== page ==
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How to properly close a Socket connection RRS feed

  • Question

  • My C# application communicates to a data acquisition system using a TCP/IP connection.  I use the Socket class to manage the connection to the communicating peer, which act as the listener in the Socket connection.  A connection is made, a command sent to begin acquisition, and data is then received - 1000 1K messages every second.  When acquisition is to be stopped, a stop command is sent and a wait for 2 seconds, to allow any extraneous messages to be received.  Then, the socket is closed using this method:

    private Socket _socket;

    ...

    public void Close() { if ((_socket == null) || (!_socket.Connected)) { throw new InvalidOperationException("Attempt to close a socket which is not connected"); } _socket.Shutdown(SocketShutdown.Both); _socket.Close(); _socket = null;

    About half the time, the communicating peer does not detect the connection is closed.  Upon closer examination of the network traffic using WireShark, I found that when the connection is closed using this code, a RST packets was sometimes sent, and other times a FIN packet is sent.  When the RST packet is sent, the other side immediately recognizes the socket is closed.  When the FIN packet is used after Close(), it take one minute before some kind of timeout occurs and the connection finally closed by the peer.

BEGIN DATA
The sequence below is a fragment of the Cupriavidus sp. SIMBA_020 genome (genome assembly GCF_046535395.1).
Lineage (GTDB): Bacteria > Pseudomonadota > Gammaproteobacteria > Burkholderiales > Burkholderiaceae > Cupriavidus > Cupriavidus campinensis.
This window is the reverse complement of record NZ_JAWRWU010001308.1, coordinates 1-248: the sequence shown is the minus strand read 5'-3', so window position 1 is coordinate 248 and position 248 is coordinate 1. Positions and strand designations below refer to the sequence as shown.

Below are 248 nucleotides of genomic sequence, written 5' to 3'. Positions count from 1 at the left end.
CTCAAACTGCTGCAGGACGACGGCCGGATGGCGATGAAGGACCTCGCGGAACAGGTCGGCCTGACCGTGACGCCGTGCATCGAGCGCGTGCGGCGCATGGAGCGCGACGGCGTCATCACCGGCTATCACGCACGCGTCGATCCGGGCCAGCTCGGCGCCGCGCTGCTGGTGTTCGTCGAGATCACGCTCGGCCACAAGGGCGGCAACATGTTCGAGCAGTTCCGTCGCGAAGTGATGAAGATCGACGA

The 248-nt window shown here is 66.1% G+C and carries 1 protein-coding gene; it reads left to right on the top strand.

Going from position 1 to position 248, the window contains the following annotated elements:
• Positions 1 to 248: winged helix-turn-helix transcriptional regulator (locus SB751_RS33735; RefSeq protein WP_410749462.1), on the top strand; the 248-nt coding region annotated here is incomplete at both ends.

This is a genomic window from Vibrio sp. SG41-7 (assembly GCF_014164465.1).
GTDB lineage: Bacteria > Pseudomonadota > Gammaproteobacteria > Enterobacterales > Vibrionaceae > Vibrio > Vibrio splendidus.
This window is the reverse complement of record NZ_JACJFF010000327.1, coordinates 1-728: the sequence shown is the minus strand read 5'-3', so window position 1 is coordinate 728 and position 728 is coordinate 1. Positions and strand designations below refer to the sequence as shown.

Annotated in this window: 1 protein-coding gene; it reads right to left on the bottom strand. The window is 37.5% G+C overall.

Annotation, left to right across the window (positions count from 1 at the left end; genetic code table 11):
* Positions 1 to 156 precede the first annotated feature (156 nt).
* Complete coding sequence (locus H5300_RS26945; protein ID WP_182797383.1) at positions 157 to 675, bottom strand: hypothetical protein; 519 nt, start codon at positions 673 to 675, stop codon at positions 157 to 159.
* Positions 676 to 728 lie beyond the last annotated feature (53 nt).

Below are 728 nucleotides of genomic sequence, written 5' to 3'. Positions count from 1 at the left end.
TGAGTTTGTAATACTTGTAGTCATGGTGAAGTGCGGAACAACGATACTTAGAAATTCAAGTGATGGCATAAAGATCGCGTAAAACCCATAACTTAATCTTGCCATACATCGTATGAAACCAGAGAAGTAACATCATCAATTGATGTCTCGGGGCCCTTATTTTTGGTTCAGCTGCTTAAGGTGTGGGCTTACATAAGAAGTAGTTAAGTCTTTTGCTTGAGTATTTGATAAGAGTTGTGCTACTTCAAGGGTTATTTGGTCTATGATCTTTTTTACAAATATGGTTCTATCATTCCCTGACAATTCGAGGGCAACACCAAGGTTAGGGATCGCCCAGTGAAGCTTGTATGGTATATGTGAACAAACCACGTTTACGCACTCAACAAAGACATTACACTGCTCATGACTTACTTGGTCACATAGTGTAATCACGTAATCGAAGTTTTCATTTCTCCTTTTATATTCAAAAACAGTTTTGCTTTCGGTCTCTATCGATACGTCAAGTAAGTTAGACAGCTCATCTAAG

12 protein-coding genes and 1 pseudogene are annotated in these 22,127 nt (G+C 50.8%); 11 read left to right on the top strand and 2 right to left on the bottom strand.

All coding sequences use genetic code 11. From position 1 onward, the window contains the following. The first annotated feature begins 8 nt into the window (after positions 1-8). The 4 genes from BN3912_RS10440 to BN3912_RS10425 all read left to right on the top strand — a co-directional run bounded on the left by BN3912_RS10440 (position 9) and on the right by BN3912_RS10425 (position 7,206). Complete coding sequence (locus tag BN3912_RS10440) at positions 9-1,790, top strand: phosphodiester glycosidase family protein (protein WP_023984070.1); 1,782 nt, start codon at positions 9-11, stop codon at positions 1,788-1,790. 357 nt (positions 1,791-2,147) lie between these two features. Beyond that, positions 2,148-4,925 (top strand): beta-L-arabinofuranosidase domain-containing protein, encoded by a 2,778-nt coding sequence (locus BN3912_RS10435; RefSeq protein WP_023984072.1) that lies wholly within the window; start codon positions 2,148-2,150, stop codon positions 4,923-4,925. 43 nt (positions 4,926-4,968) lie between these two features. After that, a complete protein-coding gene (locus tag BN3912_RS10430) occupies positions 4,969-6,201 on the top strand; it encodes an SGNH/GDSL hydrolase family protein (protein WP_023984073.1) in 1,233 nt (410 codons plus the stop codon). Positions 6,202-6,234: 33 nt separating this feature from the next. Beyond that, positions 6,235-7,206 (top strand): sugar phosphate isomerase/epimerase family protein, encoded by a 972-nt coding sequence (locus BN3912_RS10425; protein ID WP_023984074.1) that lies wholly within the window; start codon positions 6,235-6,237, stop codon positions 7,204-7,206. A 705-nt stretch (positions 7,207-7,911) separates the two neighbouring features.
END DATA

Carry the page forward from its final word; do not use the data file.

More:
Is there another way to close a connection on a socket that I should use?

    Thursday, December 15, 2016 5:47 PM

All replies

  • Hi John,

    >> I found that when the connection is closed using this code, a RST packets was sometimes sent, and other times a FIN packet is sent.  When the RST packet is sent, the other side immediately recognizes the socket is closed.   When the FIN packet is used after Close(), it take one minute before some kind of timeout occurs and the connection finally closed by the peer.

    A FIN says no more data from the sender. The user will send a FIN and will wait until its own FIN is acknowledged whereupon it deletes the connection. If an ACK is not forthcoming, after the user timeout the connection is aborted and the user is told.

    An RST says reset the connection. It must be sent whenever a segment arrives which apparently is not intended for the current connection.Or in other words,
    FIN says, "I finished talking to you, but I'll still listen to everything you have to say until you're done" (Wait for an ACK)
    RST says, "There is no conversation. I am resetting the connection!"

    Based on your description, it is an expect result.

    Best regards,

    Kristin


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    • Edited by Kristin Xie Friday, December 16, 2016 5:36 AM
    Friday, December 16, 2016 3:10 AM
  • Thank you for the explanation about FIN and RST.  However, it still does not answer the question.  I use the same two methods every time I close the connection:

    _socket.Shutdown(SocketShutdown.Both);
    _socket.Close();

    This is the data acquisition application.  Roughly half the time, the side that closes the socket this way emits a FIN, the other half of the time it emits a RST.